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Re: Please, no GitHub

From: Derek Fawcus
Subject: Re: Please, no GitHub
Date: Sat, 12 Dec 2015 10:20:30 +0000
User-agent: Mutt/1.5.24 (2015-08-30)

On Sat, Dec 12, 2015 at 12:00:41AM -0500, Richard Stallman wrote:
>   > As far as I can see,  the existance of the Github JSON API [1] allows it
>   > to meet all of the criteria in section C of that document,  and hence be
>   > an acceptable host.
> I think you've misunderstood the meaning of some conditionss.

Possibly,  English is always subject to interpretation...

>     <li id="C0"><p>All important site functionality that???s enabled for use
>         with that package works correctly (though it need not look
>         as nice) in free browsers, including
>         <a href="/software/gnuzilla/">IceCat</a>,
>         without running any nonfree software sent by the
>         site.  <strong>(C0)</strong></p>
> means that if you visit the site normally, with nonfree JS code blocked,
> the site works normally.

Well,  I just created a repo there using a browser with JS disabled 
using the web interface.  It worked quite happily.  I created an initially empty
repo (so didn't get to pick a licence then), then pushed some initial content
from the cli.  At which point github recognised the license which was in the 


> I think you are talking about something quite different, such as whether
> you could write some other interface that would work.  Maybe you could,
> but that is not what C0 is about.

Actually,  while I did imply something similar,  my position is more that due to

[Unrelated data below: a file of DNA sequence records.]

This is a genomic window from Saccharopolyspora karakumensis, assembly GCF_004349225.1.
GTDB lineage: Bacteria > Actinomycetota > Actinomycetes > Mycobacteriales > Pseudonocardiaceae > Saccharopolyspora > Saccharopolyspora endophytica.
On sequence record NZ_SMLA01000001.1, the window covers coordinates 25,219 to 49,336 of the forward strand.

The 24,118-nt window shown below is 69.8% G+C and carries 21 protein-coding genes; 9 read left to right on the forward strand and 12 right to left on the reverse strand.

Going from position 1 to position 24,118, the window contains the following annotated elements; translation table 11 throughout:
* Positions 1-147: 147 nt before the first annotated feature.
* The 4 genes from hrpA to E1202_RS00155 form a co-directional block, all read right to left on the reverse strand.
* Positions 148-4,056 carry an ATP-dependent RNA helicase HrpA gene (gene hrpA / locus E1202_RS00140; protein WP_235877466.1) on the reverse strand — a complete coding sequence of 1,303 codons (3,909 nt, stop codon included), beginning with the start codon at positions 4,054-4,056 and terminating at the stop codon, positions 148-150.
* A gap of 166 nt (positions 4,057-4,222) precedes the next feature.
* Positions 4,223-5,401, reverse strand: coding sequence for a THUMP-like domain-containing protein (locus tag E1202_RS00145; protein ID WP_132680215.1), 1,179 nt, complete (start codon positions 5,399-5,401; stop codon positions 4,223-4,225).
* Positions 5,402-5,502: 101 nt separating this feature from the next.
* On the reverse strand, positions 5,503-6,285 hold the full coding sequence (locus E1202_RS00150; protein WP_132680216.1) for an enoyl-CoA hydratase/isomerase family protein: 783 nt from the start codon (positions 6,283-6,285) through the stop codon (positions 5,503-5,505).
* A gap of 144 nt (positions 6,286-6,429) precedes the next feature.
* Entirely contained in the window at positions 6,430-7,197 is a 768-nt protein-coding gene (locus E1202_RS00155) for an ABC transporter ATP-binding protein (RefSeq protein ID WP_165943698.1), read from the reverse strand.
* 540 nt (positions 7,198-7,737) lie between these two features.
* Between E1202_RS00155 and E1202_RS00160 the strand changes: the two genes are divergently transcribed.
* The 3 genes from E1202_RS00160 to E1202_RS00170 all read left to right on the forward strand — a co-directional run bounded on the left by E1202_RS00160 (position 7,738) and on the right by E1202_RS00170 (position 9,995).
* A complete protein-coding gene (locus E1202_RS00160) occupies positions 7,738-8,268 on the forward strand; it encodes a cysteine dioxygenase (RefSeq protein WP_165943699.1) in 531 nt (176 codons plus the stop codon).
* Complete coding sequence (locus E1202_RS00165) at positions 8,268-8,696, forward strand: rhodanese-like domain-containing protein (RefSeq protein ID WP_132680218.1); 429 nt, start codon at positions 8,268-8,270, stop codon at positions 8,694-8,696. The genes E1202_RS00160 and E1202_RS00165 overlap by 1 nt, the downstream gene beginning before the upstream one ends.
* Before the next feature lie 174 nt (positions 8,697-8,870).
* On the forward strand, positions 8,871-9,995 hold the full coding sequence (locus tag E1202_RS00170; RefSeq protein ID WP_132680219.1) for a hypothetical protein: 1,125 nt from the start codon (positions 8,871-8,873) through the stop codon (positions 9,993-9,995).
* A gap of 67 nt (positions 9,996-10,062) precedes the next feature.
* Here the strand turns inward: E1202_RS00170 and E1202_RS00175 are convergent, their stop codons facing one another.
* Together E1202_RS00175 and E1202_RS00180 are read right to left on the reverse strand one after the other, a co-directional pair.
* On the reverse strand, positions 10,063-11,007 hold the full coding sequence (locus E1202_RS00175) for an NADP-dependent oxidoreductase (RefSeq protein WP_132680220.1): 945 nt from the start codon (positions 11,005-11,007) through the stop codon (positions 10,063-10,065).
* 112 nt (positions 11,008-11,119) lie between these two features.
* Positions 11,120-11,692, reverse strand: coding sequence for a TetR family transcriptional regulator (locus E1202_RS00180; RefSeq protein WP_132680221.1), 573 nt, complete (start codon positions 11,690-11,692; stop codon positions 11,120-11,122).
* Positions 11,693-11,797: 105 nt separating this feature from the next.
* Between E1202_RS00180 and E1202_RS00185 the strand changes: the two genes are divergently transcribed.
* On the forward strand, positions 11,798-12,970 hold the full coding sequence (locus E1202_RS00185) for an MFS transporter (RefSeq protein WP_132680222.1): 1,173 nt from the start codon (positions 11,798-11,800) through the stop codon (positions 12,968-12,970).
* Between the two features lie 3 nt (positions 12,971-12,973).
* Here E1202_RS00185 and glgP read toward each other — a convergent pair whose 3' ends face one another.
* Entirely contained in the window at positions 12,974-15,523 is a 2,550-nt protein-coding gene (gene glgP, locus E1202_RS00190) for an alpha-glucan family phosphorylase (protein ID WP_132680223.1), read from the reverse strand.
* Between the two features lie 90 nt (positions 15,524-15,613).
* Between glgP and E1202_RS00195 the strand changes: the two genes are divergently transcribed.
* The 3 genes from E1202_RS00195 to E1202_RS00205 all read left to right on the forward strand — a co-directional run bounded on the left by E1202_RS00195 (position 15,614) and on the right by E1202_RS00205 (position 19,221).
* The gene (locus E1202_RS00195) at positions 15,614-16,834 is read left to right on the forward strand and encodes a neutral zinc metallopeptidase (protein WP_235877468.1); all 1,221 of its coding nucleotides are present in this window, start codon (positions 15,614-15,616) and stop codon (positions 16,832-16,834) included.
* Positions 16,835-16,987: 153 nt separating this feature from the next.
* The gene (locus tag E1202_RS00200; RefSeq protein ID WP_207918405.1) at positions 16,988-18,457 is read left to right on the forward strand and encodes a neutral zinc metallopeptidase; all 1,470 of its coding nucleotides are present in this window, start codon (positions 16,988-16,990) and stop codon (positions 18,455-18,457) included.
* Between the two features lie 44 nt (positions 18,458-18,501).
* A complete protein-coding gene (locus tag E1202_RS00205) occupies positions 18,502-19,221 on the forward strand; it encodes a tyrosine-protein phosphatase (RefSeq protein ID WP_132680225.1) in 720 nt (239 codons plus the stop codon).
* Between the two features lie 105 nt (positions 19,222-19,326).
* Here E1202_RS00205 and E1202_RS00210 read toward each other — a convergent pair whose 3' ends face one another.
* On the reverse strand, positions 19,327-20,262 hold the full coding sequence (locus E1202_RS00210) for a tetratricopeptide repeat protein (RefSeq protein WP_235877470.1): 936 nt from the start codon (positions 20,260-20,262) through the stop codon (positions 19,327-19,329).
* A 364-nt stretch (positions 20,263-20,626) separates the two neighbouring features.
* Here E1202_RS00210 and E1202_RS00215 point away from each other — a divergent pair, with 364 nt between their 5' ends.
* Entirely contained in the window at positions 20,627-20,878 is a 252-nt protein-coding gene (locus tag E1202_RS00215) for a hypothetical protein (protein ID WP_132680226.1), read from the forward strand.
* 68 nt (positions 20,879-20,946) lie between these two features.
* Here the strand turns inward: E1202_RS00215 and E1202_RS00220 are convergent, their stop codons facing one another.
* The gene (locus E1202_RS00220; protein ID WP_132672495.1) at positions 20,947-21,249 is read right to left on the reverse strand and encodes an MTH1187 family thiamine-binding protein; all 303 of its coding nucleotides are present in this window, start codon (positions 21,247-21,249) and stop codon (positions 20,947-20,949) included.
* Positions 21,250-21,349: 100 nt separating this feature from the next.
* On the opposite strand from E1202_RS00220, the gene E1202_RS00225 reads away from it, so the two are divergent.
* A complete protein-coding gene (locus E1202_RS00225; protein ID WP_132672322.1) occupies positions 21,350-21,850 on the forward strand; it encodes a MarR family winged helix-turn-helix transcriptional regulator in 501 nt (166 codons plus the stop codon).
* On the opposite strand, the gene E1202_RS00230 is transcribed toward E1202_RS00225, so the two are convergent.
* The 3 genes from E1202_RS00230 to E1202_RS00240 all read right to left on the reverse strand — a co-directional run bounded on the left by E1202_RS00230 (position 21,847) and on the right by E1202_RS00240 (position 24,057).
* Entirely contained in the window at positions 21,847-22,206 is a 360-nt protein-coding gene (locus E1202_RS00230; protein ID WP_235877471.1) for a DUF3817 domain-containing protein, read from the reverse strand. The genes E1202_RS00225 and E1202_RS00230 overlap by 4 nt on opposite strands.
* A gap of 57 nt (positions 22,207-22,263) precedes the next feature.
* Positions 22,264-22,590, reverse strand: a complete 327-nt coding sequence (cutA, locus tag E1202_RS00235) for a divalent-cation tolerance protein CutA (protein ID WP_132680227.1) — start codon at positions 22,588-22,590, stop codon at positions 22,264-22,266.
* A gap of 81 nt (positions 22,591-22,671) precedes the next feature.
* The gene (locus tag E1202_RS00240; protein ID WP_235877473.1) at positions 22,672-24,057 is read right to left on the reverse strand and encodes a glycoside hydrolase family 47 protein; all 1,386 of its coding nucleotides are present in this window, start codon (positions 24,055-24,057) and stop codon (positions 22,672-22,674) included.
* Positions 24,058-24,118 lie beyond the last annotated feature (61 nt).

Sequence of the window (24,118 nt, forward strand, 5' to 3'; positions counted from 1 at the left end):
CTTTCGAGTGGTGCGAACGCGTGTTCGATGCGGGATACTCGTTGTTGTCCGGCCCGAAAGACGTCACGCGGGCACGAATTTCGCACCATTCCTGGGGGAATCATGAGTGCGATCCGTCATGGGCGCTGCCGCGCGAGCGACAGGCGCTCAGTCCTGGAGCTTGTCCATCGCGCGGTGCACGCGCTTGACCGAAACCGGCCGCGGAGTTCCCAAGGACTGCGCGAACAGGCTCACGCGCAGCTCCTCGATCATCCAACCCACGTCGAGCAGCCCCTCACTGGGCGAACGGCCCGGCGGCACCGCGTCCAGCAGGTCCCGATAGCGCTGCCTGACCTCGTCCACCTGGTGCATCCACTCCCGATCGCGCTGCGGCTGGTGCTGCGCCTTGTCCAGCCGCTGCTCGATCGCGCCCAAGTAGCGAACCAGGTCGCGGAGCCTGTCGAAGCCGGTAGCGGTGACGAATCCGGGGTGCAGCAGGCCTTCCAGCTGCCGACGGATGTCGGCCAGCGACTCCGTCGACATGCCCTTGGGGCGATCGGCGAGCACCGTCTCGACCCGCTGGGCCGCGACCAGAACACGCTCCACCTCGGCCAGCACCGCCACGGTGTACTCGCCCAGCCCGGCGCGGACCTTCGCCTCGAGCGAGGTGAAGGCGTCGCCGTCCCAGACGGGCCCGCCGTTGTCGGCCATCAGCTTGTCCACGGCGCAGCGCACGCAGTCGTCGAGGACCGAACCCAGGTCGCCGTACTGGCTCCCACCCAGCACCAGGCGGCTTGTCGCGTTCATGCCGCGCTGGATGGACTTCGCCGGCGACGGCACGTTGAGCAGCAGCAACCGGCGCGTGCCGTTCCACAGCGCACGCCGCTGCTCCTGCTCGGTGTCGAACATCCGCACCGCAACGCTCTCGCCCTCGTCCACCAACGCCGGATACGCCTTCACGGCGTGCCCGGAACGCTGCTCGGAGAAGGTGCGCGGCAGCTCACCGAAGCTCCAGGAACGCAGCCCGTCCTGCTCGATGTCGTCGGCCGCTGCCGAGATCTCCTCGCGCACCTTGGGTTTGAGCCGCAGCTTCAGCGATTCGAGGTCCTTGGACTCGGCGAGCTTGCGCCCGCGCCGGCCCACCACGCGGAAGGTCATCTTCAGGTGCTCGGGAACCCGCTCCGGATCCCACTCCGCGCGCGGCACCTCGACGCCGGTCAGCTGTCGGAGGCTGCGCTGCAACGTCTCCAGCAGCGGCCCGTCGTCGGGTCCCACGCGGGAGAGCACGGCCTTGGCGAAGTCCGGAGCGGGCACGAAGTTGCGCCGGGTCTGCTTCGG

the nature of git,  any extras which a hosting provider offers over and above
that available through the git protocol are irrelevant.  So access to said 
is also irrelevant.  When using git (or hg) there isn't really one main repo
a such, all hosts with the repo are peers.

One can push content to a repo without using the website,  one can requests that
content be merged without using it,  and one can merge content without using it.
Those are the important pieces of functionality.

One can even take merges from alternate hosting sites,  due to the nature of 
So if someone preferred using Gerrit for code review,  that would be no problem.

The frills which various git hosting sites provide are largely irrelevant 
to the simply act of hosting the code,  and having native git protocol access to
the repo.

Witness the Linux kernel,  where it is hosted in various disparate places,  pull
requests (and review) occur via email on the LKML, and said pulls can occur
directly from those disparate sites (or via patches sent to the list).
Similarly for the development of git itself.

>     <li id="C5"><p>Recommends and encourages GPL 3-or-later licensing at
>         least as much as any other kind of licensing.  
> <strong>(C5)</strong></p></li>
> Since you talk about offering a "choice", I think you may have
> misinterpreted "Recommends and encourages" as "permits".

Nope.  I'm suggesting that the offering of the choice is not a recommendation as
such,  and hence all have equal billing.  i.e. the choice of 'none' is equally
recommended as that of 'GPL-v-x' or later,  since none of them are in my view
a recomendation.  Which is why I quoted 'at least as much as any other kind'.

For the above repo creation,  not having JS enabled, meant that 'none' was the
only choice initially available,  but once content was pushed,  the licence
was recognised.

[For others reading the thread,  it'd be interesting to see if they could create
 interactions (PRs, etc) with the above repro through the website without having
 JS enabled.  I'm curious how much of the functionality would work that way,
 since what I saw seemed to be html5 + css smarts.]


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